sailing basics safety

A few safety basics

Julien was the one to ask when it was just to two of us sailing, he says: “if I fall in now, what do you do?” …um, call the police? Throw you a buoy? Do we have a buoy? Where is the buoy? … PANIC!

Not long after I'd learned a few manoeuvres, we decided the goal of these 6 months would be for me to know how to solo sail...but - and there’s always a but - you've got to know how to keep yourself and others safe if you're going to do that!

Quick reminder: one of my jobs at Tribord is to write advice articles. It turned out that right when I got there I wrote my first articles on safety at sea and life jackets! After an interview with Romain, safety product engineer, a bit of personal research, and a lot of discussion with the sailors in the group I was pretty comfortable with the basic concepts and use of life jackets.

“if i fall in, what do you do?"

Julien was the one to ask when it was just to two of us sailing, he says: “if I fall in now, what do you do?” …um, call the police? Throw you a buoy? Do we have a buoy? Where is the buoy? … PANIC! So, I do nothing, I have no idea what to do. So I called together the kings of safety, the project group that devotes their time to just that!

Violette, Romain R, Sixtine and Romain LG took me to sea to teach me how to recover a man overboard. Before anyone sacrificed themselves, we practised using a fender tied to a horseshoe buoy. And lucky we did!

They taught me the basic rules:
- First, don't take your eyes off the person;
- next, ease (=release) the sails;
- then use the boat to draw a circle around the person in the water;
- get in place to recover the person in the water on your stomach;
- and finally, have a rope to throw to them.

fall in sailing

Practising with a buoy

We threw our first buoy and everyone fell naturally into a role: Sixtine was responsible for keeping her eye on it, Romain R and Violette took charge of easing the sales, while Romain LG explained things to me and helped me perform the manoeuvre. Even so, it was not an immediate success!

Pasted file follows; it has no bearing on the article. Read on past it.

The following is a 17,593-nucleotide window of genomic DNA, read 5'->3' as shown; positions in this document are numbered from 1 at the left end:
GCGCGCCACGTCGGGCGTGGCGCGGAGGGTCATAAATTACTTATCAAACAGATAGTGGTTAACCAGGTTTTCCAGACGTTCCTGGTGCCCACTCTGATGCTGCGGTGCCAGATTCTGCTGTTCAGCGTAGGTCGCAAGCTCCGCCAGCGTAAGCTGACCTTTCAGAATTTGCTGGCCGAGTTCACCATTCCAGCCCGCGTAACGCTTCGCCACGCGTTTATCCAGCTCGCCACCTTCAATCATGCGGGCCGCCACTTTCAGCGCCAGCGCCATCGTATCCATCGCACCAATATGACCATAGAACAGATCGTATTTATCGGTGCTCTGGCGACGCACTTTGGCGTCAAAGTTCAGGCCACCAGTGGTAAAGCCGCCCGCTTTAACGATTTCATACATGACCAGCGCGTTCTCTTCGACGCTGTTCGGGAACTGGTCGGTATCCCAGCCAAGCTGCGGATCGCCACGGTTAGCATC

Once too far, once to the side, once under it … after 5 or 6 tries we were finally able to recover the buoy without too much trouble! To be sure it wasn’t beginner’s luck, we did try one more time before sending someone into the water. It was head of product safety Violette who volunteered to go in the water, diving in like a champ!

sailing security buoy

Maaaaaaan overboard!

LET’S DO IT! We kept the same organisation, and repeated our circling. Everything was going well, right up to the moment I tried to get close to Violette to bring her in. It’s incredible, there’s this moment when I can’t see her anymore because the bow is centred on her and we have to swerve at the last minute to ensure we can recover her easily, I was really stressed and worried we were going to run her over. Closest to me were Sixtine and Romain LG and they kept on the lookout to reassure me and make sure I didn’t do anything dumb.

SAVED! Romain LG throws a rope to Violette to bring her back on board. PHEW! In the end everything was fine. For fun, Romain R decided to test out his life jacket and jumped in the water as well: time to practice the manoeuvre again! I manage to perform the manoeuvre this time with a little less stress, preferring to keep a little further away from him as we'd thrown him a rope to get back on board. No crazy stuff, stay safe!

As you will have understood: practise, practise, practise! Of course I'm not going to be throwing someone in the water every day, but I need to continue practising this manoeuvre so I remain confident and don’t panic. Plus, a small lesson on general safety at sea would be useful: VHF, flare, lanyard, ... The team reminded me that’s it's not exactly common to have a crew mate fall overboard, the goal after all is to keep the crew on deck, not trailing in the wake!